Nassau Alzheimer’s walk gets a boost from a pair of twins honoring their father

Teri West
Andrew Klein, Alyson Irom and their mother Carole Klein walked the 2.75 mile route in Eisenhower Park after raising over $20,000. (Photo courtesy of the Alzheimer's Association)

Twins Alyson Irom and Andrew Klein stood on a podium in Eisenhower Park Saturday morning wearing shirts with “Stan’s Fans” in curly purple lettering on the back.

Stan’s Fans are the over 200 people who donated to the twins’ campaign for Nassau County’s Walk to End Alzheimer’s. And Stan? Their father, Stanley Klein, who was diagnosed with Alzheimer’s eight years ago.

Saturday was the first ever Alzheimer’s Association walk in Nassau County, and, at over $21,000, Stan’s Fans raised the most funds out of the over 100 participating teams.

Alyson Irom got custom-made shirts for her team, named Stan’s Fans in honor of her father Stanley Klein. (Photo courtesy of the Alzheimer’s Association)

Irom, who lives in Roslyn, said that moment on the podium was her favorite of the day.

“Just the outpouring of support and love from all of our friends who had turned out and showed up in the early morning to walk with us,” she said. “It was just a very uplifting inspirational event.”

The Alzheimer’s Association holds around 600 walks every year that are normally in the fall, said the organization’s Long Island communications manager, Ann Healey.

“With a first time walk you just never know what’s going to happen,” she said. “We had a gorgeous sunny day and everything really went so smoothly.”

County Executive Laura Curran attended as well as over 1,000 people.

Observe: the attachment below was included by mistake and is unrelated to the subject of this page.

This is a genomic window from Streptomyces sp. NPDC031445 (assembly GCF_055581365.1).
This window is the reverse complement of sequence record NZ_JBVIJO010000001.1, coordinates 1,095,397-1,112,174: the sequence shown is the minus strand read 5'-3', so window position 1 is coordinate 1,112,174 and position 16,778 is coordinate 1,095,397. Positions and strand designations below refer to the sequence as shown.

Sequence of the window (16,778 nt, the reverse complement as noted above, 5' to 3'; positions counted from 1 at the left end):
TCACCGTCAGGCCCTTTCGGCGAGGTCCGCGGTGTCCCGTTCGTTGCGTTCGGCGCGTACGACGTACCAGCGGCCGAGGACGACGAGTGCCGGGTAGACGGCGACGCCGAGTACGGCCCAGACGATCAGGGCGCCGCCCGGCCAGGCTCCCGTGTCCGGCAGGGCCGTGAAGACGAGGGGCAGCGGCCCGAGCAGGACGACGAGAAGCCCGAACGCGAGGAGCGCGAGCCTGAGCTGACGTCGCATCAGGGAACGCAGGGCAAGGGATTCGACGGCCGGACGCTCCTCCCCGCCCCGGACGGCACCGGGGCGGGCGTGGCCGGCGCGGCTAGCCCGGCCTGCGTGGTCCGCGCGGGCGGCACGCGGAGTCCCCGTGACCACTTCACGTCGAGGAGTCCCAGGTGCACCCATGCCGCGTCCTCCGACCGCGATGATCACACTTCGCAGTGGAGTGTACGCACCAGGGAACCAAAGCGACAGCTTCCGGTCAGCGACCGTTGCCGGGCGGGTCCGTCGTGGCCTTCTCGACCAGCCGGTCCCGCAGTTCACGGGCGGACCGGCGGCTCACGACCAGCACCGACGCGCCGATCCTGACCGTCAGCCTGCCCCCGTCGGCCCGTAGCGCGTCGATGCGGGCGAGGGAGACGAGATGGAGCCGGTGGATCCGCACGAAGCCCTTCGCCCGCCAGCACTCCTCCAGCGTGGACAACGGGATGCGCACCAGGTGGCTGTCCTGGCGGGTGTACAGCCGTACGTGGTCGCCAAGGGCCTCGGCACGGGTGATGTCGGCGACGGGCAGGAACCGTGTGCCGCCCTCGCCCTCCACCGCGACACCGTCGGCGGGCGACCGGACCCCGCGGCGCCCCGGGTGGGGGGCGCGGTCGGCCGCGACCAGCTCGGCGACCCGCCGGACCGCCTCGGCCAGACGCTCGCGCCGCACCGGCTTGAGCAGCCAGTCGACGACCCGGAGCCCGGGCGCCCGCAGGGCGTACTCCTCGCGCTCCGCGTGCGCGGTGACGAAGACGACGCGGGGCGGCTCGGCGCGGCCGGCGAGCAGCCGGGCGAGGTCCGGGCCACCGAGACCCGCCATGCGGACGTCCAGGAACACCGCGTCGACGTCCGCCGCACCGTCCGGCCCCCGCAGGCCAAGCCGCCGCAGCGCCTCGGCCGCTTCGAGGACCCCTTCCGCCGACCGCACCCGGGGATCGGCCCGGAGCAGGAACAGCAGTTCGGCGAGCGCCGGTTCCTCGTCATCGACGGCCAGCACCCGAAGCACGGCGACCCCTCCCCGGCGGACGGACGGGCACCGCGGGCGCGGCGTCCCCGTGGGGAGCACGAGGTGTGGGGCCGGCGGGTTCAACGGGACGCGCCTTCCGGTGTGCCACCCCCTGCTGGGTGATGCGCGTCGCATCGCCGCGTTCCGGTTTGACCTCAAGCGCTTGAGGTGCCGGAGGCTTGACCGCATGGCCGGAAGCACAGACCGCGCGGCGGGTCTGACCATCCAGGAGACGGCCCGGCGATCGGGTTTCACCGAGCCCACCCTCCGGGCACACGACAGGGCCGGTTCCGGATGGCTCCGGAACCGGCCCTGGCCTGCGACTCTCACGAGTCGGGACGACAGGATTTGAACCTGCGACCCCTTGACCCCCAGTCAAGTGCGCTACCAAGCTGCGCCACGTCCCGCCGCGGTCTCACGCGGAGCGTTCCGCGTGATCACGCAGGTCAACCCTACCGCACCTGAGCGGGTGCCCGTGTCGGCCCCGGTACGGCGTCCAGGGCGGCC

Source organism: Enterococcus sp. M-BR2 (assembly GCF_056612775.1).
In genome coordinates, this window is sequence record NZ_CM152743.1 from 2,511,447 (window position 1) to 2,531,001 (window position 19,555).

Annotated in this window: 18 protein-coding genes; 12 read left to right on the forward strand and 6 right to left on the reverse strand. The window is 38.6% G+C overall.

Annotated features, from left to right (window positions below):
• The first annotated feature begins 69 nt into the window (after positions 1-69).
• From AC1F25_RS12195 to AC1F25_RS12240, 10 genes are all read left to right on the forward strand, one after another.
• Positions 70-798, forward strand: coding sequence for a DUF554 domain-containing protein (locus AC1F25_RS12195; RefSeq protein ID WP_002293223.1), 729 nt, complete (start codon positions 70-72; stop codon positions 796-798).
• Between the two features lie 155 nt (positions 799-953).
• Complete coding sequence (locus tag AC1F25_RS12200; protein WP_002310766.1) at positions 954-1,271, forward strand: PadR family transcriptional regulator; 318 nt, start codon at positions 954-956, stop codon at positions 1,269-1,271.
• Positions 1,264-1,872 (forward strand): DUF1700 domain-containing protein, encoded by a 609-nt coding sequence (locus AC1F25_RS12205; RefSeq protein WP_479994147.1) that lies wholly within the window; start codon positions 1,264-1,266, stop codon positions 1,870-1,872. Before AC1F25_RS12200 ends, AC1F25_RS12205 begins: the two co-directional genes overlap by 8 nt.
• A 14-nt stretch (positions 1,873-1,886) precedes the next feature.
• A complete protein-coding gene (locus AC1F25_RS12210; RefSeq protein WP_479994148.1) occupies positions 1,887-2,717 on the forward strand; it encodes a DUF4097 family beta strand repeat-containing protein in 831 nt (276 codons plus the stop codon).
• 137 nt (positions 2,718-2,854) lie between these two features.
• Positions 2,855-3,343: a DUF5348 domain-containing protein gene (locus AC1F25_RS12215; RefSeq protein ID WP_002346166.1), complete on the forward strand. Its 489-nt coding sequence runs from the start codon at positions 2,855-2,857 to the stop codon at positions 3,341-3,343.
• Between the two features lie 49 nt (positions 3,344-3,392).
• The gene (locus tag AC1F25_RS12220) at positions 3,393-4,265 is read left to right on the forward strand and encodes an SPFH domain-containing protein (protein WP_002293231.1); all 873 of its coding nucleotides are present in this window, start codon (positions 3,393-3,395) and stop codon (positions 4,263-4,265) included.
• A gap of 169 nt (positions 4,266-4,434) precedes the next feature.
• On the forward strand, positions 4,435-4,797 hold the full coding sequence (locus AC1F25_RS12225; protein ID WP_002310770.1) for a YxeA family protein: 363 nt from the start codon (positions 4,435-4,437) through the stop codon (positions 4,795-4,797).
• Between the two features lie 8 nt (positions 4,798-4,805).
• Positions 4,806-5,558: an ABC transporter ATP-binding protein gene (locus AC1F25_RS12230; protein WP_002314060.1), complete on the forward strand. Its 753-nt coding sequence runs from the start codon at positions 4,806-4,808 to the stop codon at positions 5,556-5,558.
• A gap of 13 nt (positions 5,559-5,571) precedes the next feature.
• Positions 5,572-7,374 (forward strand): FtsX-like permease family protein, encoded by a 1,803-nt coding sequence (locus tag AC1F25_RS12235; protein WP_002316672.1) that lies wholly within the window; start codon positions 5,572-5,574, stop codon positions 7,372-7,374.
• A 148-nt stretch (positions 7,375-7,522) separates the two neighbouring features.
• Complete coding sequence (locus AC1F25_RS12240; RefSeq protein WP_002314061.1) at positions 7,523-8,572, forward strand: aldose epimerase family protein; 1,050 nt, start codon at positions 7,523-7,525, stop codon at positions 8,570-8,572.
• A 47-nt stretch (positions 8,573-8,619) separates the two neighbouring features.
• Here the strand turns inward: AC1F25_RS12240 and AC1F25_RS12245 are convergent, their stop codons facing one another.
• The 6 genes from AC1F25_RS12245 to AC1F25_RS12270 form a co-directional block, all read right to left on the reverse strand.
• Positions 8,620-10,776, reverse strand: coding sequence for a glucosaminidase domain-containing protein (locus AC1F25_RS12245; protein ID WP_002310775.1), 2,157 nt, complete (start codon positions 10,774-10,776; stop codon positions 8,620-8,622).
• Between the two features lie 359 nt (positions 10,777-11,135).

Knowing someone with Alzheimer’s is toughest on the caretakers who don’t get to see their loved one as the full, aware person they used to know, Irom said.

“The body is there, but the mind is gone,” she said. “Still to give that love and support – you never know [if] there will be a trigger that they do know who you are. You never know.”

Stanley Klein now lives in an assisted living facility for individuals with memory loss in New Rochelle.

“He was a successful lawyer, tennis player, basketball player, life of the party,” Irom said. “[A] great dad, grandpa, uncle, husband.”

Irom’s grandmother had Alzheimer’s as well. The twins’ mother joined them for the walk, and their sister did her local walk in Denver on the same day.

They raised the thousands of dollars by spreading the word about their team on Facebook. It all happened in about a month. They were still getting donations the day of the walk.

“We’re overwhelmed with the support,” Andrew Klein said. “A lot of people remembered my father during his prime, and had very fond memories. And even a lot of people I went to elementary or high school with who I only communicate with through Facebook, they reached out also.”

Carole Klein, Stanley’s wife, said that she has found the Alzheimer’s Association to be a wonderful support system as she found herself navigating her husband’s disease. The organization equipped her with information, and she attended seminars and support groups.

“Without the organization it would have been a totally different experience,” she said. “The more you know for yourself the better it is because nobody really knows what Alzheimer’s is until you see it before your eyes.”

About the author

Teri West

Teri West is a reporter for Blank Slate Media covering Roslyn and Manhasset.
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